Goselind History, Family Crest & Coats of Arms
Today's generation of the Goselind family bears a name that was brought to England by the wave of emigration that was started by the Norman Conquest of 1066. It comes from the Germanic given name Gozzelin, which is a diminutive that translates as the little god. The surname Goselind was formed in the vernacular or regional naming tradition, which is the oldest and most pervasive type of patronymic surname. According to this custom, names were originally composed of vocabulary elements from the local language. Vernacular names were widespread throughout Normandy. Accordingly, many typical English and French names are in fact, originally of Germanic origin and often have cognates in other European countries.
Early Origins of the Goselind family
The surname Goselind was first found in Jersey where the earliest on record was Robert Gosselin who was made Governor of the fortress of Mont Orgueil after saving the fort from the French.
However, Cheshire may be an early origin of the family too, as Henry Goseling was listed there in the Assize Rolls for 1260. Years later, Robert Goseling and Maud Gosselyng were both listed in the Subsidy Rolls for Cheshire in 1327. "Gosling is, no doubt, often a late development of Goslin." 
"A family of Norman origin who have long resided in Guernsey. They claim descent from Robert Gosselin, who for eminent services in the rescue of Mont Orgueil from the French in 1339, is said to have been made governor of that fortress, and to have received from Edward III. a grant of the arms now borne by his descendants." 
Early History of the Goselind family
This web page shows only a small excerpt of our Goselind research. Another 46 words (3 lines of text) covering the years 1529, 1603, 1229, 1566, 1626, 1619, 1626, 1614, 1621, 1693, 1758, 1693, 1632, 1704, 1632, 1696, 1777, 1733, 1678 and 1679 are included under the topic Early Goselind History in all our PDF Extended History products and printed products wherever possible.
Goselind Spelling Variations
Spelling variations in names were a common occurrence in the eras before English spelling was standardized a few hundred years ago. In the Middle Ages, even the literate regularly changed the spellings of their names as the English language incorporated elements of French, Latin, and other European languages. Many variations of the name Goselind have been found, including Gosselin, Goselin, Goselyn, Goslin, Gosline, Gosling, Gosslyn, Gossling, Gosselyn and many more.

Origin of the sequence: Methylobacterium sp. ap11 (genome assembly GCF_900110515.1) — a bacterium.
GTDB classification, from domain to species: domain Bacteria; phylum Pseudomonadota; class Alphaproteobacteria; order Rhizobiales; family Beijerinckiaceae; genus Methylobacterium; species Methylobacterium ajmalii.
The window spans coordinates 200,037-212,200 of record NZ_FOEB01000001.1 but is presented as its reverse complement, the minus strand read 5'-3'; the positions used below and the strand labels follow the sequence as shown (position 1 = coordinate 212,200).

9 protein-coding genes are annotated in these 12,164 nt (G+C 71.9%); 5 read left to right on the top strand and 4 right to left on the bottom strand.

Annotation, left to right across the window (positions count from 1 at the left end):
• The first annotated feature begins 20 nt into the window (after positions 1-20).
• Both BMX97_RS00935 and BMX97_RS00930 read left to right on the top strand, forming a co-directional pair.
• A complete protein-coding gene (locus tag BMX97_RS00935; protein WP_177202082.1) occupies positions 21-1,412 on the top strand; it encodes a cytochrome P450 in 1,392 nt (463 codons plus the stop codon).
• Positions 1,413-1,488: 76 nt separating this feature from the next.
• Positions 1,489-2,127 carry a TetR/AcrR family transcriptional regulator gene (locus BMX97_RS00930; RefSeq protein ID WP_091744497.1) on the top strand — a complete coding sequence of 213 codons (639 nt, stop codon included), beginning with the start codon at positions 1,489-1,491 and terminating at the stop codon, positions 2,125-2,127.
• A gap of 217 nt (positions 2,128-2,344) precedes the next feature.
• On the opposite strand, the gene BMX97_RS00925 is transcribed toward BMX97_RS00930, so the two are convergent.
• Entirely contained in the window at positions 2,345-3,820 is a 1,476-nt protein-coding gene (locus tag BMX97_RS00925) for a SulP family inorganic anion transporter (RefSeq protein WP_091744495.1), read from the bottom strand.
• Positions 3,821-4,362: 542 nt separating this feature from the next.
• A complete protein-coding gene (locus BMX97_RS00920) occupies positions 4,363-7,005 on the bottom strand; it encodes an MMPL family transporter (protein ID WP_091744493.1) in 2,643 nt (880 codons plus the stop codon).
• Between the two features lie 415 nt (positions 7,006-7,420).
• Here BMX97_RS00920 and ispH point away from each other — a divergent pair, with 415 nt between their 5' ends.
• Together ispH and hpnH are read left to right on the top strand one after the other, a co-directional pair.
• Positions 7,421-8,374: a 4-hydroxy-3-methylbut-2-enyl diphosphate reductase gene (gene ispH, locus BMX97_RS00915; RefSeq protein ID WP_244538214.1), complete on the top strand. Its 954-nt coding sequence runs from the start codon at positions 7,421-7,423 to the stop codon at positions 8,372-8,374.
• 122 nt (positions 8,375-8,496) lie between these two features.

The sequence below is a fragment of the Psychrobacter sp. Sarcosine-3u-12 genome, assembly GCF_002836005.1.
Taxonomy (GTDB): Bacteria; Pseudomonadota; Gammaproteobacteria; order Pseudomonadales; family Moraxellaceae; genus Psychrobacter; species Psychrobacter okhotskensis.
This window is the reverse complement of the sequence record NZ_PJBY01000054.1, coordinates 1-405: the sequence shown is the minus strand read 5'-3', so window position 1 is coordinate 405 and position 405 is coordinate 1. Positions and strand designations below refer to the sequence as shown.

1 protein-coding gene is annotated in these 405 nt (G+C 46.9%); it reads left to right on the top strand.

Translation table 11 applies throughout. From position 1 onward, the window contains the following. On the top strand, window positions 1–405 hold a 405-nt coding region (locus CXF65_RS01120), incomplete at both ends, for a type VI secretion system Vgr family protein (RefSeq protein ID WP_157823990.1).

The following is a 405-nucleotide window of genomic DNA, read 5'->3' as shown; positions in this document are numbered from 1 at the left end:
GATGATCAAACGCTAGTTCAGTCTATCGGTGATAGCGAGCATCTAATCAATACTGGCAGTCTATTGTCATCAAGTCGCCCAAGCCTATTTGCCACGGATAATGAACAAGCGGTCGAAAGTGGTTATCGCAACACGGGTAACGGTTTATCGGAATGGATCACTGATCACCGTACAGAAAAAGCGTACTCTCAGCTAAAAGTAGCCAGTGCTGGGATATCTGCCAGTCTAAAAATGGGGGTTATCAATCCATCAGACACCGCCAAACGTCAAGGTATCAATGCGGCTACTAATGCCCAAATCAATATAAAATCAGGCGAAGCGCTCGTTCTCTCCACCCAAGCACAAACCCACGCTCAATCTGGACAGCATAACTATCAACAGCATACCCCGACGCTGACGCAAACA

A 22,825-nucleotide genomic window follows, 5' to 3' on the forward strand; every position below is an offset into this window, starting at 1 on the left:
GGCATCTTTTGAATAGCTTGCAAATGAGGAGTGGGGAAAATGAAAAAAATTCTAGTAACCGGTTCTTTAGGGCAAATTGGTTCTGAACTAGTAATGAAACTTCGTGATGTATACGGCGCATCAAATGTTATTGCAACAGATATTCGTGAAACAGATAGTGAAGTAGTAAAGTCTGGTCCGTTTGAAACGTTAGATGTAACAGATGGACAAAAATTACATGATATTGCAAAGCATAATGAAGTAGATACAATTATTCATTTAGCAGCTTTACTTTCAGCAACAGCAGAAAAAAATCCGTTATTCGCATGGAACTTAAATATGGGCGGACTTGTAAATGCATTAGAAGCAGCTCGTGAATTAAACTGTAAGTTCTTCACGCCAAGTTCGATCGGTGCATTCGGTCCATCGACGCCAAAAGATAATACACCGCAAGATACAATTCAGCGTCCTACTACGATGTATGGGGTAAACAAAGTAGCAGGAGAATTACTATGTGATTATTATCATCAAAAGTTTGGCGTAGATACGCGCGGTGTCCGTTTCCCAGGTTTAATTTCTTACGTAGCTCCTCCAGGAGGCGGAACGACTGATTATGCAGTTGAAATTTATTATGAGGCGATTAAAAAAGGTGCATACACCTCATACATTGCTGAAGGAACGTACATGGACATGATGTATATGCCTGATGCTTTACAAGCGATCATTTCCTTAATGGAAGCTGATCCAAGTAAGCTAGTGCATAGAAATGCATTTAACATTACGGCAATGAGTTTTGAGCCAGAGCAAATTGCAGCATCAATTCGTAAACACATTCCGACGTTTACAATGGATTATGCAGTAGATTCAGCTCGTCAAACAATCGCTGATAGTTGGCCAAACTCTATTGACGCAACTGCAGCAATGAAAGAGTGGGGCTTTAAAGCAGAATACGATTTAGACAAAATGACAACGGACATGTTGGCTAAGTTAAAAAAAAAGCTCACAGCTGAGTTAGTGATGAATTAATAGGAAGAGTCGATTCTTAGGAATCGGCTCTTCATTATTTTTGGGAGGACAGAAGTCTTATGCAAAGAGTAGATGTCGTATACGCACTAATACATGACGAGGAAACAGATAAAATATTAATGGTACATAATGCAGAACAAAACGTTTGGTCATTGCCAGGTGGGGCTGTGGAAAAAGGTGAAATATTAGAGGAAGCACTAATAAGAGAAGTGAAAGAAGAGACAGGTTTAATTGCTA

Early Notables of the Goselind family (pre 1700)
Outstanding amongst the family at this time was John Joscelyn or Josselin (1529-1603), Latin secretary to Archbishop Parker and Anglo-Saxon scholar, third surviving son of Sir Thomas Josselin of Hyde Hall, Hertfordshire, and High Roding, Essex, a direct descendant from Sir Thomas Jocelyn, who was knighted in 1229, and belonged to an ancient family of Brittany. 
John Gostlin or Gostlyn MD (c. 1566-1626), was an English academic and physician, Master of Gonville and Caius College, Cambridge from 1619 till his death in 1626 and Regius Professor of Physic. Also a politician, he was Member of Parliament for Barnstaple, Devon (1614-1621.) 
Another 140 words (10 lines of text) are included under the topic Early Goselind Notables in all our PDF Extended History products and printed products wherever possible.
Migration of the Goselind family to Ireland
Some of the Goselind family moved to Ireland, but this topic is not covered in this excerpt. More information about their life in Ireland is included in all our PDF Extended History products and printed products wherever possible.
Migration of the Goselind family
For many English families, the social climate in England was oppressive and lacked opportunity for change. For such families, the shores of Ireland, Australia, and the New World beckoned. They left their homeland at great expense in ships that were overcrowded and full of disease. Many arrived after the long voyage sick, starving, and without a penny. But even those were greeted with greater opportunity than they could have experienced back home. Numerous English settlers who arrived in the United States and Canada at this time went on to make important contributions to the developing cultures of those countries. Many of those families went on to make significant contributions to the rapidly developing colonies in which they settled. Early North American records indicate many people bearing the name Goselind were among those contributors: William Gosselin settled in Barbados in 1635; Andreas and Barbara Gosselin settled in Charles Town in 1766; Edward Gosselin arrived in New York in 1821..
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- ^ Reaney, P.H and R.M. Wilson, A Dictionary of English Surnames. London: Routledge, 1991. Print. (ISBN 0-415-05737-X)
- ^ Lower, Mark Anthony, Patronymica Britannica, A Dictionary of Family Names of the United Kingdom. London: John Russel Smith, 1860. Print.
- ^ Smith, George (ed), Dictionary of National Biography. London: Smith, Elder & Co., 1885-1900. Print